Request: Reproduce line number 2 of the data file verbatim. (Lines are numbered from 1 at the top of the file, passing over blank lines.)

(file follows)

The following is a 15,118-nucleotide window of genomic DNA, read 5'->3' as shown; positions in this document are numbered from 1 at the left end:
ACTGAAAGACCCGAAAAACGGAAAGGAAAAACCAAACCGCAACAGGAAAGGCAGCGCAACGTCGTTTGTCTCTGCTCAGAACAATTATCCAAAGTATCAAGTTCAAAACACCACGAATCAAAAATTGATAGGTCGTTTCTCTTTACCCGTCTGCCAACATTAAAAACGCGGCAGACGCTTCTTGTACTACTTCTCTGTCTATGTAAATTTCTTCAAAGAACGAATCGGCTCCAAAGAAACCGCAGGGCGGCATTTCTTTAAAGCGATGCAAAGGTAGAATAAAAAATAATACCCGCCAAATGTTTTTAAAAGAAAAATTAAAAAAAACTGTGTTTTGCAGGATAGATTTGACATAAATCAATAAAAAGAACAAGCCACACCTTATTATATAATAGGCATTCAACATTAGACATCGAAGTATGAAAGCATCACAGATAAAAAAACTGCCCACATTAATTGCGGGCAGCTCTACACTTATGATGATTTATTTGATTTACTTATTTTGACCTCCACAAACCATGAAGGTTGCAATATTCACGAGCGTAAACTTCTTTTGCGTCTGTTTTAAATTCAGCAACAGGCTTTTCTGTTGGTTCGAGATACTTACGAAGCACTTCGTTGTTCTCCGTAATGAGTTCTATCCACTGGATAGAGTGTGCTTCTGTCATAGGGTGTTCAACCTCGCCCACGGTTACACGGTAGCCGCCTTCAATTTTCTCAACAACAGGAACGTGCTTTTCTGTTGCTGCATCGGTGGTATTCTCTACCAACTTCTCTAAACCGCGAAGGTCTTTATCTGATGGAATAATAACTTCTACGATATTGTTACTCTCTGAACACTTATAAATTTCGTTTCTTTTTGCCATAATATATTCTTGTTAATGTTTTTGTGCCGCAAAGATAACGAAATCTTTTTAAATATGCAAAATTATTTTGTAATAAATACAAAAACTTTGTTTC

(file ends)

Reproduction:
ACTGAAAGACCCGAAAAACGGAAAGGAAAAACCAAACCGCAACAGGAAAGGCAGCGCAACGTCGTTTGTCTCTGCTCAGAACAATTATCCAAAGTATCAAGTTCAAAACACCACGAATCAAAAATTGATAGGTCGTTTCTCTTTACCCGTCTGCCAACATTAAAAACGCGGCAGACGCTTCTTGTACTACTTCTCTGTCTATGTAAATTTCTTCAAAGAACGAATCGGCTCCAAAGAAACCGCAGGGCGGCATTTCTTTAAAGCGATGCAAAGGTAGAATAAAAAATAATACCCGCCAAATGTTTTTAAAAGAAAAATTAAAAAAAACTGTGTTTTGCAGGATAGATTTGACATAAATCAATAAAAAGAACAAGCCACACCTTATTATATAATAGGCATTCAACATTAGACATCGAAGTATGAAAGCATCACAGATAAAAAAACTGCCCACATTAATTGCGGGCAGCTCTACACTTATGATGATTTATTTGATTTACTTATTTTGACCTCCACAAACCATGAAGGTTGCAATATTCACGAGCGTAAACTTCTTTTGCGTCTGTTTTAAATTCAGCAACAGGCTTTTCTGTTGGTTCGAGATACTTACGAAGCACTTCGTTGTTCTCCGTAATGAGTTCTATCCACTGGATAGAGTGTGCTTCTGTCATAGGGTGTTCAACCTCGCCCACGGTTACACGGTAGCCGCCTTCAATTTTCTCAACAACAGGAACGTGCTTTTCTGTTGCTGCATCGGTGGTATTCTCTACCAACTTCTCTAAACCGCGAAGGTCTTTATCTGATGGAATAATAACTTCTACGATATTGTTACTCTCTGAACACTTATAAATTTCGTTTCTTTTTGCCATAATATATTCTTGTTAATGTTTTTGTGCCGCAAAGATAACGAAATCTTTTTAAATATGCAAAATTATTTTGTAATAAATACAAAAACTTTGTTTC